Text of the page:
Wednesday, August 9, 2006

Some noteworthy but obscure Shiloh books

Sean Dail, in a posting on his blog from last week, was wondering if anyone had read the O. Edward Cunningham dissertation "Shiloh and the Western Campaign of 1862" (LSU, 1966). I haven't, but in an interview over at the Civil War Forum, Stacy Allen recommended it as a battle study of note, especially for the day-one action. He also praised "The Battle of Shiloh and the Organizations Engaged," (OP) by Major David W. Reed. They both sound like something I'd like to get my hands on someday. When David Woodbury told me a few months ago about the old transcripts from the Forum's archives, these were certainly the two books that stuck out.

Tuesday, August 8, 2006

Author Q & A #2: John J. Fox III

John J. Fox III has graciously agreed to take part in the second installment of this blog's Q&A series. Mr. Fox is the author of Red Clay to Richmond: Trail of the 35th Georgia Infantry Regiment C.S.A. (Angle Valley Press) and winner of the 2005 James I. Robertson Jr. Literary Prize for Confederate History. I will be putting the Q&A together this week and adding comments. So far it's a two-parter. Look for it to be posted starting next week.

Monday, August 7, 2006

Review: "A Crisis in Confederate Command"

A Crisis In Confederate Command: Edmund Kirby Smith, Richard Taylor, And The Army Of The Trans-Mississippiby Jeffrey S. Prushankin. (Baton Rouge, LA: Louisiana State University Press, 2005). Pp. 274, $39.95, Hardcover, photos, maps, notes. ISBN 0-8071-3088-5)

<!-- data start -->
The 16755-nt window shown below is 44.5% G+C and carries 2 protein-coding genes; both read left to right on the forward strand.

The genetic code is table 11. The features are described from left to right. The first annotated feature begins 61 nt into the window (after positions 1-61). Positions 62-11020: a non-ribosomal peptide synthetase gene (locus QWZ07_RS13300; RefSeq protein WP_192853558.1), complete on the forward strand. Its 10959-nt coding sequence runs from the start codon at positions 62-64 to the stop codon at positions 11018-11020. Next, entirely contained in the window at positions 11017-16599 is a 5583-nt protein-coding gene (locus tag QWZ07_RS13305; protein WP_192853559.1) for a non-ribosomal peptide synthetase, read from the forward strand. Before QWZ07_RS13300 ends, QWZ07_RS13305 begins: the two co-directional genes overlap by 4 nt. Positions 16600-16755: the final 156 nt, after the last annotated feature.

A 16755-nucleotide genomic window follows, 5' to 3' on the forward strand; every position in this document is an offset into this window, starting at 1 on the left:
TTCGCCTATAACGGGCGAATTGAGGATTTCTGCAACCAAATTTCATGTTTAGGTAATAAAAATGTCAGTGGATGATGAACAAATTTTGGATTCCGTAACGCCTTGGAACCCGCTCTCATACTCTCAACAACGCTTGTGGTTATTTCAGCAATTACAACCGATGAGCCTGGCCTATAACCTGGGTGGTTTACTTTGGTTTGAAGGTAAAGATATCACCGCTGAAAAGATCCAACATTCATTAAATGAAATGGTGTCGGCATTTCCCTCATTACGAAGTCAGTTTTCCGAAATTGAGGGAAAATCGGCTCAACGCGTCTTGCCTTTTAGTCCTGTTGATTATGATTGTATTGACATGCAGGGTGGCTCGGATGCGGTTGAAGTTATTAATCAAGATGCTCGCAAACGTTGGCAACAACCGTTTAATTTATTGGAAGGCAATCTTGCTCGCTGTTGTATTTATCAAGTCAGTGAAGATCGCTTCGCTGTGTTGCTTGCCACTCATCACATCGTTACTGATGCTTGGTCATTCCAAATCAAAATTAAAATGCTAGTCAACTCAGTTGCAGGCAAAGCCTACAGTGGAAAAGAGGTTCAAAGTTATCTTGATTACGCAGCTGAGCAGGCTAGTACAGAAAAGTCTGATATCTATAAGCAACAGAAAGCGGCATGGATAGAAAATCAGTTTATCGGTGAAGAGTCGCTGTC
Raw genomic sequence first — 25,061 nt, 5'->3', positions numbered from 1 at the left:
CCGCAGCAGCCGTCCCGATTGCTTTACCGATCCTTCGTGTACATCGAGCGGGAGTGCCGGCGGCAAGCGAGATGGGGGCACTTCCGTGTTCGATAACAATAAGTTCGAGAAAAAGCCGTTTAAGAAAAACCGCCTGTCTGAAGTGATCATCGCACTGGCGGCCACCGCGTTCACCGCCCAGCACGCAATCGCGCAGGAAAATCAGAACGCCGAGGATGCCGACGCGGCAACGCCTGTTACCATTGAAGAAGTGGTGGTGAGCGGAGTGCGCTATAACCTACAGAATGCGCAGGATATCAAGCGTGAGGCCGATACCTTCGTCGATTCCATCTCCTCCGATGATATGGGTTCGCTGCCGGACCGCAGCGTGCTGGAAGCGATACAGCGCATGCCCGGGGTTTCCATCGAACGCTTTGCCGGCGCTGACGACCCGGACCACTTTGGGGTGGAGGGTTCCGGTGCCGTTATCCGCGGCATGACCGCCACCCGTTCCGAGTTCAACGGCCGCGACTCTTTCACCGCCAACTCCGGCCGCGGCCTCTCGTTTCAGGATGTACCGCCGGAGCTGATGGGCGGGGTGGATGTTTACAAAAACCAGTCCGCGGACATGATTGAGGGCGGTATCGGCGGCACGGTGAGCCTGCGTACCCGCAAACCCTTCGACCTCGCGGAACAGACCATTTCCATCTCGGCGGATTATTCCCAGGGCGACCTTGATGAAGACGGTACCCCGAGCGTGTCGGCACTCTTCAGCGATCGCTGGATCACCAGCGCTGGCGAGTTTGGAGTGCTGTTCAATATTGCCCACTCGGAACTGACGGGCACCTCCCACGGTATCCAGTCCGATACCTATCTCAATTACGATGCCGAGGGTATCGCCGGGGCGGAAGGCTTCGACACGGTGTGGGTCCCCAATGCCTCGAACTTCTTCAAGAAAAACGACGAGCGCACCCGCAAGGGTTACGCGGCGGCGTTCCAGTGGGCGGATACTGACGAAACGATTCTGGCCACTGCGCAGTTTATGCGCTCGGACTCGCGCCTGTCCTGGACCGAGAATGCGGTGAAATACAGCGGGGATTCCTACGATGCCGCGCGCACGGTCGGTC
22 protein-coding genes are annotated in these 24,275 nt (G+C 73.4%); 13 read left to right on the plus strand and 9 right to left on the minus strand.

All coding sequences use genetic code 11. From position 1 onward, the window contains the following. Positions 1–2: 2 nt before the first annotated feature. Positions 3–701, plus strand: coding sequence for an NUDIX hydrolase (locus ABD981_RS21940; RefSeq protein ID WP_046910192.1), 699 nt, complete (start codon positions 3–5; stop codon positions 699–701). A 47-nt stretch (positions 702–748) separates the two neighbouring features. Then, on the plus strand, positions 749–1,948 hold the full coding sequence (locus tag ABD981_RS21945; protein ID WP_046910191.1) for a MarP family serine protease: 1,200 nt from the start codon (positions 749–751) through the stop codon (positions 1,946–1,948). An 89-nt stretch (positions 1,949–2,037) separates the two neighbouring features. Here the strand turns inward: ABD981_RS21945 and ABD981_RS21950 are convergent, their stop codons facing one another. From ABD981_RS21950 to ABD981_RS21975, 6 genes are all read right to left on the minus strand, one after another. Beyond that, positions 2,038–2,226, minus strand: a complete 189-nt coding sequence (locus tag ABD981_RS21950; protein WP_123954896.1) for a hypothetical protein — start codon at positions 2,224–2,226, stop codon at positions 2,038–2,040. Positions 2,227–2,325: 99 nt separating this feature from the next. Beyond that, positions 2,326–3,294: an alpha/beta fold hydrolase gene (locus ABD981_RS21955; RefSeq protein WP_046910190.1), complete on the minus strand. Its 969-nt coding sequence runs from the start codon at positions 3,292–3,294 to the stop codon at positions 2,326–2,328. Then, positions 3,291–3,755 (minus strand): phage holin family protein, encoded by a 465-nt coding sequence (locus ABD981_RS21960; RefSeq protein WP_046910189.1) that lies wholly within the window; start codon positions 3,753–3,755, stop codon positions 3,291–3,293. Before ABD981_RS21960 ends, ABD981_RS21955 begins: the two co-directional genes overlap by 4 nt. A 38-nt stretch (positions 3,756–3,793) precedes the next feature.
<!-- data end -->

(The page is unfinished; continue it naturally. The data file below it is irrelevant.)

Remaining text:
In a war rife with unseemly discord at the command level, the degree of acrimony between Confederate Trans-Mississippi Department commander Edmund Kirby Smith and district commander Richard Taylor certainly stands out. Although Smith and Taylor were equally committed to the Confederate cause, their lengthy relationship throughout the 1863 Teche campaign, the attempts to relieve the Vicksburg siege, and the 1864 Red River Campaign was often marred by misunderstanding, deliberate distortions, and breaches of faith both petty and serious. Personality differences aside, many of the problems between the two officers stemmed from diametrically opposed strategic views. Smith fixated on Arkansas and Missouri and favored trading large areas of space for time to effect a concentration of forces. Taylor, on the other hand, as a native son was firmly committed to Louisiana and desired to aggressively defend the borders of his district command. His constant desire to occupy the LaFourche area and threaten Union occupied New Orleans was seldom shared by Smith.